Ever since I was little, I was enamored by the game of chess. From the intricate design of the pieces, to the simplicity and complexity every game can achieve individually, it truly is an interesting activity that I have enjoyed playing for many years. Although they are not video games by any standards, current games of any sort carry a social stigma to them that relates them to being a waste of time, especially in a society that encourages constant communication and being plugged in. Today, I wish to delve further into my love of chess and explore whether or not it is actually a waste of time, or an activity worth pursuing for further bettering over the course of my life.
According to the Chess in Schools Organization, one of many inner-city groups that promote the playing of chess within educational communities, two studies conducted in the 1990s point towards the overall benefits that playing chess can have on children. One study measured how the lower and average scoring children who took standardized tests obtained an even higher score after being introduced to and playing chess regularly, as opposed to the unaffected group which score the second time around with little to no actual difference. The other highlighted the significant improvement in the measurement of emotional intelligence children gained as a direct result of playing chess. Since then, cities such as New York and other major metropolitan cities make it a point to integrate children and communities into the chess community.
Benjamin Franklin, a well renowned scientist and diplomat back in his day, also enjoyed playing chess in his off time, so much in fact that he wrote an essay about it titled The Morals of Chess, which was published in 1786. Franklin claimed that not only is chess an enjoyable activity, but he also claimed that important qualities in everyday life were exuded and practiced every game that was played on the eight by eight square board. These qualities included foresight, circumspection, and caution namely, along with the practice of respect, patience, and sportsmanship.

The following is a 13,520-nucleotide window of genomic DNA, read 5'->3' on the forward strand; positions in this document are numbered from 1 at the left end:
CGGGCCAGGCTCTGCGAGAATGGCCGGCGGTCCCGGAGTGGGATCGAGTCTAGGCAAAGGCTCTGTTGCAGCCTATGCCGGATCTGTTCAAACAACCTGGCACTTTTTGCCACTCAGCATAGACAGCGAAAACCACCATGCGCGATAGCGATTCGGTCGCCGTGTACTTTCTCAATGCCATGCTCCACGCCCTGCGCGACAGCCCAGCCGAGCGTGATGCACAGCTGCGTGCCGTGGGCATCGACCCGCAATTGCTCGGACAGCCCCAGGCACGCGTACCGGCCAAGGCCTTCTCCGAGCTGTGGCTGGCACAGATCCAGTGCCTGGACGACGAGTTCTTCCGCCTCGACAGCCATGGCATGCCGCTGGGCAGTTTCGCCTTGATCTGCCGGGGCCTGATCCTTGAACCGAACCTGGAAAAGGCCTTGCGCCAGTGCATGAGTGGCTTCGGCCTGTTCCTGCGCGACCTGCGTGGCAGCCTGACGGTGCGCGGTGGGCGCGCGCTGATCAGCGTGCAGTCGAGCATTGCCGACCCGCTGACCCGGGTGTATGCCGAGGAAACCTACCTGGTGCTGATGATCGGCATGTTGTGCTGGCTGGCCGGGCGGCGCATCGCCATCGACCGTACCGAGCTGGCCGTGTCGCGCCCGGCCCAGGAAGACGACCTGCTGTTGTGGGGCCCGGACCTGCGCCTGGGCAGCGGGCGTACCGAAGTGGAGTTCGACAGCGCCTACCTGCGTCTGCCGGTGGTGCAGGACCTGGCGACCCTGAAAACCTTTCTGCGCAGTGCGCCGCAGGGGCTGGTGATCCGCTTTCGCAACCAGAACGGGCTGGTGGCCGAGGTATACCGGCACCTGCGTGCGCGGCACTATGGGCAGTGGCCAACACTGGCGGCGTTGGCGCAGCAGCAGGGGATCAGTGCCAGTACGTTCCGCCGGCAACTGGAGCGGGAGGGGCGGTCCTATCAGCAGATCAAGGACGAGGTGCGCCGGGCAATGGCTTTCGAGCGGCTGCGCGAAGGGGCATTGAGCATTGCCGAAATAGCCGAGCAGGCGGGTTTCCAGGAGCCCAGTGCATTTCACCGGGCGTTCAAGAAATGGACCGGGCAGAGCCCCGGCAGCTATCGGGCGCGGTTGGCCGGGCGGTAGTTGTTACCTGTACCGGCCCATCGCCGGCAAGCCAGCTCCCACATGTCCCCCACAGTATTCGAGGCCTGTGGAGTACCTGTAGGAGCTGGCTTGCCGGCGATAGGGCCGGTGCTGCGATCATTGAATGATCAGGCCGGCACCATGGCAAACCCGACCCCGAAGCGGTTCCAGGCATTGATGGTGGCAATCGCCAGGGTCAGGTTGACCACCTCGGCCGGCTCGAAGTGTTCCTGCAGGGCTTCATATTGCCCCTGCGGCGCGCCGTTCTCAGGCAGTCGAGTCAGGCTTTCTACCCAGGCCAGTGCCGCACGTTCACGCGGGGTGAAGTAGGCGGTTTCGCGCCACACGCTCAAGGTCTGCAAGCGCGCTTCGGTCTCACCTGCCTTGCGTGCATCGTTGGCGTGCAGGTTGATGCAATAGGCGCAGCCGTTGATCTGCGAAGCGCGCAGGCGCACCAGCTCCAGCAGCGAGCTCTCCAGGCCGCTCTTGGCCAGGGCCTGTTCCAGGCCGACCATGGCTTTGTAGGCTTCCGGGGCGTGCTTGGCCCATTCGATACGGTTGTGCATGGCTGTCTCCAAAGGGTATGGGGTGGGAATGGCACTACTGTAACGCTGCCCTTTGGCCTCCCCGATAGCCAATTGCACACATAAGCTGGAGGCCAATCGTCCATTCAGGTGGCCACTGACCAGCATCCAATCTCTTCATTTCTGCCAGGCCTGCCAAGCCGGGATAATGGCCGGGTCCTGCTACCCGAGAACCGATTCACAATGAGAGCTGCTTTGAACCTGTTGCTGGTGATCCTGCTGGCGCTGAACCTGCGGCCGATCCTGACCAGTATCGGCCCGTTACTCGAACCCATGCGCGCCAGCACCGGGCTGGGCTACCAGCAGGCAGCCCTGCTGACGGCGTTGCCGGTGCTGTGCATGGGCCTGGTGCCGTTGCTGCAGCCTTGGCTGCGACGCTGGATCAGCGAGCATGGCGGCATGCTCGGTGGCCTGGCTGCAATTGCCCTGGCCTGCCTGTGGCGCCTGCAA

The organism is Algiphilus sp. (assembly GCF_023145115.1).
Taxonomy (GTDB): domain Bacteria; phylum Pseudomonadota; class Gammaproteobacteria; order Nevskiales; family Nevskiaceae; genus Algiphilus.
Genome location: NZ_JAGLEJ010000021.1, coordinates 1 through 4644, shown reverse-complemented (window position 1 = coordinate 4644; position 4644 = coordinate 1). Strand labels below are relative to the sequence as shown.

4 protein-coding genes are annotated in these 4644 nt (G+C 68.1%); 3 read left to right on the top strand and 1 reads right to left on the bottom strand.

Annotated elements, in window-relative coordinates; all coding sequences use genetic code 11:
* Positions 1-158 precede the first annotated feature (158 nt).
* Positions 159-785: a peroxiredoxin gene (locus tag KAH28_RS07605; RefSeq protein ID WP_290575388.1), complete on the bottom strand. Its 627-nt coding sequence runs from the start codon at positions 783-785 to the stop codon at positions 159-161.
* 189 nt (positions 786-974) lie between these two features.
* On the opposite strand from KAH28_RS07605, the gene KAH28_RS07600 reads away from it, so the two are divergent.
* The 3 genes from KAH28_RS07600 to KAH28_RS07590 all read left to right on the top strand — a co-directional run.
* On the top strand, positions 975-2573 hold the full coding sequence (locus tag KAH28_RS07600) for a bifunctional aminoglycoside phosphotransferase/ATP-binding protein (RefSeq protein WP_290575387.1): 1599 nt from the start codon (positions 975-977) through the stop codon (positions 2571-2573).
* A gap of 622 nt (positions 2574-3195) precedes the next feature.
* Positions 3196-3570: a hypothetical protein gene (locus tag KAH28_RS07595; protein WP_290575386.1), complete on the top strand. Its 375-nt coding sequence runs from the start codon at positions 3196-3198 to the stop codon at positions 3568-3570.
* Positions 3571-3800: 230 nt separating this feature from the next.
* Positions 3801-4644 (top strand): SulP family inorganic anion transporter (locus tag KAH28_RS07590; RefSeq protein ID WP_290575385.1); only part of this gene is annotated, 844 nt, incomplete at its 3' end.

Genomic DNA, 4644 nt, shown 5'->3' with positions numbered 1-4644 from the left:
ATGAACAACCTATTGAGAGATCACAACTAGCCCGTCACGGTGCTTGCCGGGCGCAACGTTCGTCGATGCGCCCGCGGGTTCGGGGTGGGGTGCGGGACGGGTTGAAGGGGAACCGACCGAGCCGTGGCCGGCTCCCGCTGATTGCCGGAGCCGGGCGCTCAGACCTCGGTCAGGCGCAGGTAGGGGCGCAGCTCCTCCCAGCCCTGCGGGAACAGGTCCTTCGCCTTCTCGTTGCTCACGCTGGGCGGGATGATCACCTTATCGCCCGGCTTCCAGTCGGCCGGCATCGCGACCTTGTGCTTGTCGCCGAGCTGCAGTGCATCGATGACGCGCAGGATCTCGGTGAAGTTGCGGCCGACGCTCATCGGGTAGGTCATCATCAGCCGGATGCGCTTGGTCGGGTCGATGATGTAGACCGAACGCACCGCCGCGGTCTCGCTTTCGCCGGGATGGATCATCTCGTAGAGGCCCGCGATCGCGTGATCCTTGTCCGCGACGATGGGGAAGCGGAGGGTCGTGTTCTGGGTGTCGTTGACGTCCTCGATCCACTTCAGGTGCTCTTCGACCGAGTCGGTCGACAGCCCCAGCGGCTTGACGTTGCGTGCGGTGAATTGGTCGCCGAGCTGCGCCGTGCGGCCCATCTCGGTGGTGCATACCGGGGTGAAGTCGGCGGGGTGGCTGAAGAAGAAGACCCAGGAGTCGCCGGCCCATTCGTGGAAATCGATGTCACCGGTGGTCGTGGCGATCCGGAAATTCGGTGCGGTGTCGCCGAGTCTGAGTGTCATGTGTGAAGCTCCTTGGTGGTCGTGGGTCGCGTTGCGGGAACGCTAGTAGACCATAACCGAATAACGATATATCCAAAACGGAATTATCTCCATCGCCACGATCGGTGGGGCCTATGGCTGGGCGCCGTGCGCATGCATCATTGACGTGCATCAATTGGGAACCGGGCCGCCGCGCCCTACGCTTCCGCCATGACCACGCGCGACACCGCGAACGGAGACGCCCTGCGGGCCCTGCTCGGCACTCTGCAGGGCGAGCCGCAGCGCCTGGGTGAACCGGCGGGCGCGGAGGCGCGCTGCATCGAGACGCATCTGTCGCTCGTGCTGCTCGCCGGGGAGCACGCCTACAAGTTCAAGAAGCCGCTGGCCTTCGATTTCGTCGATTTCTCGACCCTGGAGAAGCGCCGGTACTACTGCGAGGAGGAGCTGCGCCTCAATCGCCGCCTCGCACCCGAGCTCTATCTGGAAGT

Overall, the idea that chess is attributed by some to be a waste of time is far from true. There are many documented examples of the benefits chess provides, including health benefits like preventing the onset of Alzheimer, according to a meta-analysis in the New England Journal of Medicine. On the other end of the spectrum, there is hardly any evidence or documented cases out there to support the notion that chess is detrimental or negative in any way, shape, or form. Of course, there are the third variables to consider, such as the established condition of a player before they begin playing chess, or even if individuals who already have those traits are allured to chess like a magnet to the refrigerator door. There is also the chance that chess is absolutely detrimental and I am completely off my rocker, but with the large amount of chess-related evidence in support of its benefits, I am hardly dismayed by the notion that it could be due to chance that chess is harmful. In closing, my hypothesis was found to be a null hypothesis given the lack of evidence to support how wasteful chess is, although if there is something more important that needs to be done, players should prioritize completing more important tasks first. Just like with everything, chess is good in moderation, so long as it does not consume someone’s life in a harmful manner.
Thanks for reading this post! Have a comment or question? Want to play a game sometime? Do you disagree with anything I laid out above? Feel free to leave a reply, and have a great day!